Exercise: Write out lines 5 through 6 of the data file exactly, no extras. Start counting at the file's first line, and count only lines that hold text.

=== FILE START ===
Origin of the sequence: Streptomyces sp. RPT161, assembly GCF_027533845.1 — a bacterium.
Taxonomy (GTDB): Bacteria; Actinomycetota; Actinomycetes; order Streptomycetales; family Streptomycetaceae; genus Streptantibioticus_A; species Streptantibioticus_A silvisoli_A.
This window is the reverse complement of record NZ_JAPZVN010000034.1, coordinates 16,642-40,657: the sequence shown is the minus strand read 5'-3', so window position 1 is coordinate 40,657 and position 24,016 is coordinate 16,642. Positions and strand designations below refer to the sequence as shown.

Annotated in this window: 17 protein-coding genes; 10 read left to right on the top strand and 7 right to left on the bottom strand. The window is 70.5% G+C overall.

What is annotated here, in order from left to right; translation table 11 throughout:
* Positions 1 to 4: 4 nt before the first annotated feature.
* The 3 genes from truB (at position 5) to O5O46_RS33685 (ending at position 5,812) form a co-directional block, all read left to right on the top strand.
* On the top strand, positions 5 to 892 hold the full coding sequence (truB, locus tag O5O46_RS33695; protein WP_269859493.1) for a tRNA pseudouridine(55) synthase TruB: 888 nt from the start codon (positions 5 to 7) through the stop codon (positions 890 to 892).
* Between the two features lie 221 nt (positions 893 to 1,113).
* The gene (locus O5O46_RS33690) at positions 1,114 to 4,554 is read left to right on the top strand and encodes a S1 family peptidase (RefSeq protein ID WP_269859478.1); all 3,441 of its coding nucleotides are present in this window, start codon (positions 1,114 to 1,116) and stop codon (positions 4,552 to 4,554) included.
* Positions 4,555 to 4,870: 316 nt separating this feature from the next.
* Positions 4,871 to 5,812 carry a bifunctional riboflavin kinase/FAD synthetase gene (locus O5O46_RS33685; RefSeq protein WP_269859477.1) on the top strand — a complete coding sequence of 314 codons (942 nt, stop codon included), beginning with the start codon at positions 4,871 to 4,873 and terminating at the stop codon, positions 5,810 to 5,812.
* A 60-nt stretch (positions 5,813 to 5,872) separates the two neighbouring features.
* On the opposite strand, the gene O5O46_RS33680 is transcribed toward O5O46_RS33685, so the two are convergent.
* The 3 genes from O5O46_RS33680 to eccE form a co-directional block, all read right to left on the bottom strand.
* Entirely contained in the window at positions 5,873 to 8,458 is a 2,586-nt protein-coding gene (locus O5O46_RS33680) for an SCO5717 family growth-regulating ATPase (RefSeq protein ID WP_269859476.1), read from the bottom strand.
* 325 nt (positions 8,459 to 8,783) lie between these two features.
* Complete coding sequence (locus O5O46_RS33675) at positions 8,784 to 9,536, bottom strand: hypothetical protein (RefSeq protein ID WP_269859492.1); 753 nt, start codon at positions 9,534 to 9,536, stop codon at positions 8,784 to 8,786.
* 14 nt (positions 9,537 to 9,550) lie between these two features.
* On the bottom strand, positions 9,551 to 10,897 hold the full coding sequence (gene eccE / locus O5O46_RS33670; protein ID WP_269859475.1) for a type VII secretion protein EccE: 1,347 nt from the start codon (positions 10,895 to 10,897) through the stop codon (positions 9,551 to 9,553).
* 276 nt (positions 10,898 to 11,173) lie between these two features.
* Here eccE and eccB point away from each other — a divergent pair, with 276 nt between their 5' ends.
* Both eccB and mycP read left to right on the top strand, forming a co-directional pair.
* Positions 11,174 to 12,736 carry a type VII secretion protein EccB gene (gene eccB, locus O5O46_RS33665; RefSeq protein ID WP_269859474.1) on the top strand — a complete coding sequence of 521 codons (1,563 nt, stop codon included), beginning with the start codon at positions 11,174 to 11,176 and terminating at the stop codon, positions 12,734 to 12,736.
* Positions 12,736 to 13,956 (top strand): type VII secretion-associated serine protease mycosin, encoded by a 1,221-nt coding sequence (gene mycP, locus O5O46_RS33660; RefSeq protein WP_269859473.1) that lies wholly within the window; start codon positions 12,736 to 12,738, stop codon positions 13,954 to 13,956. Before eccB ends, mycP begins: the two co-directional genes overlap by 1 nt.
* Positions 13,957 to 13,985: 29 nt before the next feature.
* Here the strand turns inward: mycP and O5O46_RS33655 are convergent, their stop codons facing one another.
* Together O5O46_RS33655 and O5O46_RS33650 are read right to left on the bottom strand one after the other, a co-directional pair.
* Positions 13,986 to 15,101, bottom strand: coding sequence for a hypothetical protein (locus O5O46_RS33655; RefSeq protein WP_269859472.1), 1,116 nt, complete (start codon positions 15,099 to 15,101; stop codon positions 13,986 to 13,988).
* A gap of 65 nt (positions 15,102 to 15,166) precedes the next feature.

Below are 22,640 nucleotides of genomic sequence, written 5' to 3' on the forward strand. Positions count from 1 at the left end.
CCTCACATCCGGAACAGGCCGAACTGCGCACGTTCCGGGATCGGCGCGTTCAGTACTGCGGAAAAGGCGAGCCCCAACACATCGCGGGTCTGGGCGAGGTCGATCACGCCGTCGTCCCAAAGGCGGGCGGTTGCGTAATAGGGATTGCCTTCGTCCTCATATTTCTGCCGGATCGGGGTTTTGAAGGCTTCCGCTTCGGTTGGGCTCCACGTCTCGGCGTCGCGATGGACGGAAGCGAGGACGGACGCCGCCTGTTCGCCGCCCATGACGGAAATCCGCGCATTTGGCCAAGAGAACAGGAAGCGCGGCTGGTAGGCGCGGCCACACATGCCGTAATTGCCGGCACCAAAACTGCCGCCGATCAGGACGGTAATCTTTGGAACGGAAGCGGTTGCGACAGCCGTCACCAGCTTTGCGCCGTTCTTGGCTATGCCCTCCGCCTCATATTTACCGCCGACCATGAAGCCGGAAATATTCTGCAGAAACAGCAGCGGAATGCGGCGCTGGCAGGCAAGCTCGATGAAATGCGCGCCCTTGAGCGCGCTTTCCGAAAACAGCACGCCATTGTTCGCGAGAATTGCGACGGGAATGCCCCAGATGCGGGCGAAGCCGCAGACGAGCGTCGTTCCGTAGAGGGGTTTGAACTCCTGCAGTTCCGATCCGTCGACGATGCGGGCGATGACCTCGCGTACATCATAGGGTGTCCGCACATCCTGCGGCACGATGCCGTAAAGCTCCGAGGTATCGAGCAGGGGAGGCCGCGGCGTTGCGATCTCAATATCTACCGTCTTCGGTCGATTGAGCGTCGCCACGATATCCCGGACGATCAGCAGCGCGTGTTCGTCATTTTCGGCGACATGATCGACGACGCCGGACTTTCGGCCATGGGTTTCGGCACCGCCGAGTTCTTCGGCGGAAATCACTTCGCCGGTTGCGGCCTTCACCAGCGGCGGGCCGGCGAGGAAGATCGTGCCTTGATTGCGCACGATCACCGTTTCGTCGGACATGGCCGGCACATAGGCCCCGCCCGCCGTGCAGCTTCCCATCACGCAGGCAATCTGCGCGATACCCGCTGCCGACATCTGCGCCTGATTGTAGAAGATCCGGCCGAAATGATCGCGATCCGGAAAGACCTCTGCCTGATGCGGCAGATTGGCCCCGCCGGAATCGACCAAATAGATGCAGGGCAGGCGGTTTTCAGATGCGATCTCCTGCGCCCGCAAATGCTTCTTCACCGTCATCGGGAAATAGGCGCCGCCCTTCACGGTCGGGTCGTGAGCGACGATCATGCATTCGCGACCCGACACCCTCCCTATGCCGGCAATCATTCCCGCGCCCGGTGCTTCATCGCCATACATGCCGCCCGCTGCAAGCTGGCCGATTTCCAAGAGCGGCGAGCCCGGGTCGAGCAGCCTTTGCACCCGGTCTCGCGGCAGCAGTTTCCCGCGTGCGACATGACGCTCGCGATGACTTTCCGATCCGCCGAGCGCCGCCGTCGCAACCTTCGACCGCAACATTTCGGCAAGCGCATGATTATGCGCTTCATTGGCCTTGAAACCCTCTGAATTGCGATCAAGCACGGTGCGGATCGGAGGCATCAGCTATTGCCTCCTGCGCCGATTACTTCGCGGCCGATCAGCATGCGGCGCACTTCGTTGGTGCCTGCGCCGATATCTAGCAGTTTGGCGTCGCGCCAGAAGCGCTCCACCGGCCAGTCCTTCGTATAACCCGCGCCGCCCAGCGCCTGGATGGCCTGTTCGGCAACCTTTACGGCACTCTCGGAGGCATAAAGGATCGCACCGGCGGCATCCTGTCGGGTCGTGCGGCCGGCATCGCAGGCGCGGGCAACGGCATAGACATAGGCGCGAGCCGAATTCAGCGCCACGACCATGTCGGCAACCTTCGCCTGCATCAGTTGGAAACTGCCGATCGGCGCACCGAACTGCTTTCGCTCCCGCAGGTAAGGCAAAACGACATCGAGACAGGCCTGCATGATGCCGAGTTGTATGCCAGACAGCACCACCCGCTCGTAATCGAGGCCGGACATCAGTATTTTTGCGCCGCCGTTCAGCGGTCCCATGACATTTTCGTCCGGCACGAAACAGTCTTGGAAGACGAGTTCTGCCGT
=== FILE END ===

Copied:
What is annotated here, in order from left to right; translation table 11 throughout:
* Positions 1 to 4: 4 nt before the first annotated feature.